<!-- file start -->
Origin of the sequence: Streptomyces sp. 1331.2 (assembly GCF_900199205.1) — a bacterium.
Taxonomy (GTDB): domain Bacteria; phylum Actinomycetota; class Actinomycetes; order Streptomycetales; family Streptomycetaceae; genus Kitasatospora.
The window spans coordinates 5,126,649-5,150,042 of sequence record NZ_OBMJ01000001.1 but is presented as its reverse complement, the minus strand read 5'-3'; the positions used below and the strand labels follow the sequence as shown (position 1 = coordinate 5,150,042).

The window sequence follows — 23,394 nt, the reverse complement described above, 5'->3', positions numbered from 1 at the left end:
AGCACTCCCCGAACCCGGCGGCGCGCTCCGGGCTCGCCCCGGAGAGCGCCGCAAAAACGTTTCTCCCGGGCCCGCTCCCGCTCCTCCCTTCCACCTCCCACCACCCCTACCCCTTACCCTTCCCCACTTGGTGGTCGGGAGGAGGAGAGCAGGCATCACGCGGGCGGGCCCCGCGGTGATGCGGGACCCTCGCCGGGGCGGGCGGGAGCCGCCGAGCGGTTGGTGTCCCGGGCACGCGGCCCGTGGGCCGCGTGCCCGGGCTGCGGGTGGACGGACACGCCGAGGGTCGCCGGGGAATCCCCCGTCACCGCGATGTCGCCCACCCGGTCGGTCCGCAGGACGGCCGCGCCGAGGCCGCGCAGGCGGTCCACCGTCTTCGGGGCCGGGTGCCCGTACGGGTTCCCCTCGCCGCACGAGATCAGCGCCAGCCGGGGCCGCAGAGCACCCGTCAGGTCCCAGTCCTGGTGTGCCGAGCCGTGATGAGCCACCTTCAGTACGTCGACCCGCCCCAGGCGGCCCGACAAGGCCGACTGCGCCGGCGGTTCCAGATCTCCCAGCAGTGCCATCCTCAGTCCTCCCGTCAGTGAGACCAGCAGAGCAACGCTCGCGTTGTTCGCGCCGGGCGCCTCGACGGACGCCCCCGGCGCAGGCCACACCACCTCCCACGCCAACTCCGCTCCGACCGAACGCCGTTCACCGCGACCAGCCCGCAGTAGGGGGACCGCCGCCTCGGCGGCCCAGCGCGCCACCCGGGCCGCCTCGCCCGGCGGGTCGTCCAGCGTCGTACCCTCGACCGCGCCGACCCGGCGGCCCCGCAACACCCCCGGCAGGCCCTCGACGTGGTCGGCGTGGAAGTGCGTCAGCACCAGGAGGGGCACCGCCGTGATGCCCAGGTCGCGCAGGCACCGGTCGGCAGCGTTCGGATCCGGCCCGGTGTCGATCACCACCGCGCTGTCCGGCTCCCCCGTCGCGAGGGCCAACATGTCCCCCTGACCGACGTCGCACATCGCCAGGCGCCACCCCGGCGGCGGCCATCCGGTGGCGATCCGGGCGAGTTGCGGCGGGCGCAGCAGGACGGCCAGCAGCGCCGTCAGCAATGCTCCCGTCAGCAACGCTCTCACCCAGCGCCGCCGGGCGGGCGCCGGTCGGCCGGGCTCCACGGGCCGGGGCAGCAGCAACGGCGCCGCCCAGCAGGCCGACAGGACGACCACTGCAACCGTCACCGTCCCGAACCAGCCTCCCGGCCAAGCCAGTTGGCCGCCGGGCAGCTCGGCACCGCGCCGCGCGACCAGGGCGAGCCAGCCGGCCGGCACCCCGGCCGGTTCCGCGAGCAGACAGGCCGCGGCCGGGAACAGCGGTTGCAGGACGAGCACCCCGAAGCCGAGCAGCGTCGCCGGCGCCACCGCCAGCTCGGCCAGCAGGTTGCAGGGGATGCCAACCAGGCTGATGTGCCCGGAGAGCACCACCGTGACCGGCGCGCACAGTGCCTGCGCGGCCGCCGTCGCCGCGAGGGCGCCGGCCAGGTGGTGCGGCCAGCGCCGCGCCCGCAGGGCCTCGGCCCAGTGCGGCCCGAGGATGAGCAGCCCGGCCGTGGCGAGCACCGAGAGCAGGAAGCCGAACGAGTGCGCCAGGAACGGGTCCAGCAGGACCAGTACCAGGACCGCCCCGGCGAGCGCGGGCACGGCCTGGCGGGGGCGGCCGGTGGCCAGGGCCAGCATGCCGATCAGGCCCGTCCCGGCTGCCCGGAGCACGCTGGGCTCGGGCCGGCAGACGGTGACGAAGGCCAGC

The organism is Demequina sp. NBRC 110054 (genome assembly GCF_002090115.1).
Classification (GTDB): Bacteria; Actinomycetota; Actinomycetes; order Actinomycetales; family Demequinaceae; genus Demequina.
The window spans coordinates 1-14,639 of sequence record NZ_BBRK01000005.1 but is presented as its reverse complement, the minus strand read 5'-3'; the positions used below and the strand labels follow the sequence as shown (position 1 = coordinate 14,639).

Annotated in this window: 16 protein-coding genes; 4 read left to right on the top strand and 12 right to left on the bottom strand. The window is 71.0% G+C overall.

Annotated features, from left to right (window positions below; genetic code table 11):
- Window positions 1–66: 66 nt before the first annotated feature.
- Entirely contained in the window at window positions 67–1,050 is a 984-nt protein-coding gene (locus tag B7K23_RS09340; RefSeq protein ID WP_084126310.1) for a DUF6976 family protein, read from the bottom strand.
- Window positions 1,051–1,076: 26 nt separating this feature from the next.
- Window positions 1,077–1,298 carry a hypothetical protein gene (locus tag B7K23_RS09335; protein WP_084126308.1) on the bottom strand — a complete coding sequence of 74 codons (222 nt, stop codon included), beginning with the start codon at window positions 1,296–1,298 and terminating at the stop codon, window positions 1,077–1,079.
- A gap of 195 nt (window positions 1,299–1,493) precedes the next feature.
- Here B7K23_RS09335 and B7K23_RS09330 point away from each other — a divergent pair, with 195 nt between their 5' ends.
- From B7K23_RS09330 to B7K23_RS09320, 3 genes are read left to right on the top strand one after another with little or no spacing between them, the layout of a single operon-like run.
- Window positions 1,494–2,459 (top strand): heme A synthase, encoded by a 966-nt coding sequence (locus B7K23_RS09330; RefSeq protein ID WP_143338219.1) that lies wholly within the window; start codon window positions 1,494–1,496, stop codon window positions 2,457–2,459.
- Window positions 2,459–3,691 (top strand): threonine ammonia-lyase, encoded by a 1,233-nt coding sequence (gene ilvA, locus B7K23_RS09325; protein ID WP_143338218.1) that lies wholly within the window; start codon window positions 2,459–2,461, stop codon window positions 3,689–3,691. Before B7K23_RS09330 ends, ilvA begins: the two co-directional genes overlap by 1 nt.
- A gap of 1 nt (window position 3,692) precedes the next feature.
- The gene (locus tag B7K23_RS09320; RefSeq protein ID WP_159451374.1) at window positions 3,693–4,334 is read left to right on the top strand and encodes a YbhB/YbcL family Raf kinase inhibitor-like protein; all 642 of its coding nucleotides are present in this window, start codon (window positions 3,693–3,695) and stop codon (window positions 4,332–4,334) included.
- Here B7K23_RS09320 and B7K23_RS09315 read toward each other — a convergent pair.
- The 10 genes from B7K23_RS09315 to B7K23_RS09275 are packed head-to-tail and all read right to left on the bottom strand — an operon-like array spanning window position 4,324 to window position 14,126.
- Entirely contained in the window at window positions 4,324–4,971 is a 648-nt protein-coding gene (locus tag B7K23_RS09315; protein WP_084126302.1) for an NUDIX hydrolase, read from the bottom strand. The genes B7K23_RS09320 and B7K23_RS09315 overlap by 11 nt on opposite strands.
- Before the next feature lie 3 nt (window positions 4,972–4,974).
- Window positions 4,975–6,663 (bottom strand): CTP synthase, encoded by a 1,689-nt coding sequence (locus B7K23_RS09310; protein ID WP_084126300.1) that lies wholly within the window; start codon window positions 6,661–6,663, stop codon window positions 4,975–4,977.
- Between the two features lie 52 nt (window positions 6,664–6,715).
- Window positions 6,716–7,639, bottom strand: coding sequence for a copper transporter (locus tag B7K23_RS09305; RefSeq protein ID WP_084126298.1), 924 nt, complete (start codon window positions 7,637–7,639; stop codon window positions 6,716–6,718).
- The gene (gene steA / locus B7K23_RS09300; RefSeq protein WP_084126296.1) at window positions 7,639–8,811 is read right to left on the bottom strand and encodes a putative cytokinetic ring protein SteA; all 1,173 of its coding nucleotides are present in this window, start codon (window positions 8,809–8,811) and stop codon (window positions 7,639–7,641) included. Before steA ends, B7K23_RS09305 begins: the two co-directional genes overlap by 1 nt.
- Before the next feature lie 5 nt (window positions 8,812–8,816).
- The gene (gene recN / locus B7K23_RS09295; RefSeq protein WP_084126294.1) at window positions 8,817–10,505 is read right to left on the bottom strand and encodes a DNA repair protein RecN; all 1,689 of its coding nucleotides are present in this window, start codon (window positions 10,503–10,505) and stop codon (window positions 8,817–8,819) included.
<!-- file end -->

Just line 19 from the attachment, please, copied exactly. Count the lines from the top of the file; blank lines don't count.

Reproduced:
- Window positions 2,459–3,691 (top strand): threonine ammonia-lyase, encoded by a 1,233-nt coding sequence (gene ilvA, locus B7K23_RS09325; protein ID WP_143338218.1) that lies wholly within the window; start codon window positions 2,459–2,461, stop codon window positions 3,689–3,691. Before B7K23_RS09330 ends, ilvA begins: the two co-directional genes overlap by 1 nt.